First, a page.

Director: Christian Petzold
The German writer-director Christian Petzold has quietly become a master of the taut psychodrama in which the personal and the political overlap, to disorienting effect. His previous outing, Phoenix (2014), is maybe the greatest film of this decade, a haunted post-Holocaust romance set in Berlin and animated by the ghost of Vertigo. His new one, Transit, doesn’t pack the same emotional clout – I’m not sure it could have – but it ripples with the tension and moral unease he has made his speciality.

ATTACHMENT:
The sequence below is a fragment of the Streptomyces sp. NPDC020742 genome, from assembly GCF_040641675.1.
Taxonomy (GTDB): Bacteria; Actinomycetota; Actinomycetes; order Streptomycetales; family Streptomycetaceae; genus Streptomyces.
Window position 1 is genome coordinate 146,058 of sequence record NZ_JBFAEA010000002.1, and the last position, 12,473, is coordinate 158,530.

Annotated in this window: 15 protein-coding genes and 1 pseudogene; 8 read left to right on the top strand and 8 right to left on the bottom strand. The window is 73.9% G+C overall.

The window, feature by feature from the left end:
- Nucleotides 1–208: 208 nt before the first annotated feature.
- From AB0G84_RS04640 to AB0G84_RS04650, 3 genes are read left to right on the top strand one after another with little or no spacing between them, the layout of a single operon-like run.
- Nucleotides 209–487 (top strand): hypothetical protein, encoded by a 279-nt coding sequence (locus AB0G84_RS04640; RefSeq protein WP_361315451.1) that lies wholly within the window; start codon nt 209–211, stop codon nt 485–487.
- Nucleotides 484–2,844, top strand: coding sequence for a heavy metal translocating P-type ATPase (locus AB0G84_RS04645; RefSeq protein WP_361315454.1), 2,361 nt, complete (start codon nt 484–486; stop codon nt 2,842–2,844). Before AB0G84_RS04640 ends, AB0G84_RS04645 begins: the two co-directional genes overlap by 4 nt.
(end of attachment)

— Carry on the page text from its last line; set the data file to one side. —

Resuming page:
Based on Anna Seghers’ 1944 novel it concerns the plight of refugees on the run from a fascist invader. It opens in Paris but quickly switches to Marseilles, where desperate souls scramble for exit visas and letters of transit, in constant fear of night raids by the police. One such is Georg (Franz Rogowski), who almost by accident borrows the identity of a celebrated writer, recently dead by his own hand.